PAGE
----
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Social Media Evaluation Webinar for NAEPSDP

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Slides from a webinar by Sarah Baughman & Brigitte Scott for the National Association of Extension Professional and Staff Development Professionals.

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Social Media Evaluation Webinar for NAEPSDP

  1. 1. Evaluating Social Media in Extension Programming National Association of Extension Program and Staff Development Professionals October 21, 2014 Sarah Baughman, Ph.D. & Brigitte Scott, Ph.D. Military Families Learning Network Virginia Tech Sarah Baughman, Ph.D. eXtension
  2. 2. Photo credit: Douglas Wrey on http://www.geek.com/wp-content/uploads/2012/02/social_media_donut.jpg
  3. 3. Ways to Use Social Media
  4. 4. Ways to Use Social Media Annual Report from Calgary Zoo
  5. 5. Evaluating a “stand alone” social media campaign: Ohio State Kitchen & Campus Dairy Campaign, Jamie Seger
  6. 6. Theory of Change
  7. 7. • Support F2F workshops with information on Facebook • Use a FB page to encourage discussion on educational information presented F2F • Provide FB incentives for person who increases the most or tries something new • Have participants each take a different day to share one recipe they have tried or something from their food log that is working (or maybe not working) • Invite family members to the FB page to encourage participants •Highlight a different family member every week and how they have helped support healthier eating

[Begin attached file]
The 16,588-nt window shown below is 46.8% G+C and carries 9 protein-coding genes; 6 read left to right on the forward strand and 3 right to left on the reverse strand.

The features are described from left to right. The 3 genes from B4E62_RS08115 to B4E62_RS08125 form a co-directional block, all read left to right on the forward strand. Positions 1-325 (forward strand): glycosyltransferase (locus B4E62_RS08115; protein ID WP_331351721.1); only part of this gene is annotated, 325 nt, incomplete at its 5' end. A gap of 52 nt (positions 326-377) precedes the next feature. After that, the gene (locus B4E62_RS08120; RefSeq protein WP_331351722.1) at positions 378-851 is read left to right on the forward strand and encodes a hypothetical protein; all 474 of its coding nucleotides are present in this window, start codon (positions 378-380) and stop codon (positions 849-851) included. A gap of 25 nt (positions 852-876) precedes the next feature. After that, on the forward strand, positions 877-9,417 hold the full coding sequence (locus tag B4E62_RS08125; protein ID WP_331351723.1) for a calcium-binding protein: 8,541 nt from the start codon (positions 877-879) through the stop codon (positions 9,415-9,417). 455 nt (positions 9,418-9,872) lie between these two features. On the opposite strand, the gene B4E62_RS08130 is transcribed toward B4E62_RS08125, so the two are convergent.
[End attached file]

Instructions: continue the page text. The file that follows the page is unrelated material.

8. 8. Conversion Engagement Reach
  9. 9. Where’s the Data? Resources for Measuring and Evaluating Social Media  Facebook  Insights  Twitter  Tweetreach  Hootsuite  Tweepsmap  Buffer  Mentionmapp  Pinterest  Tailwind  Multiplatform  Sproutsocial  SimplyMeasured  SumAll  Google Analytics
  10. 10. Evaluation Keys  Clear purpose  Clear goals  Consistent metrics and measurement over time  Use the measurement data to learn and improve
  11. 11. Contact Information Sarah Baughman  540-231-7142  baughman@vt.edu  @programeval  Gplus.to/SarahBaughman
  12. 12. Getting to the Why behind the Numbers CC by 3.0
  13. 13. You are already doing qualitative analysis. CC by 3.0
  14. 14. From TweetReach…. From Facebook Insights….
  15. 15. Photo by LauraGilchrist4 - Creative Commons Attribution-NonCommercial-ShareAlike License https://www.flickr.com/photos/76060406@N07 Created with Haiku Deck
  16. 16. Basic Text Analysis
  17. 17. Basic Text Analysis: Inductive Use data to discover concepts, themes, or models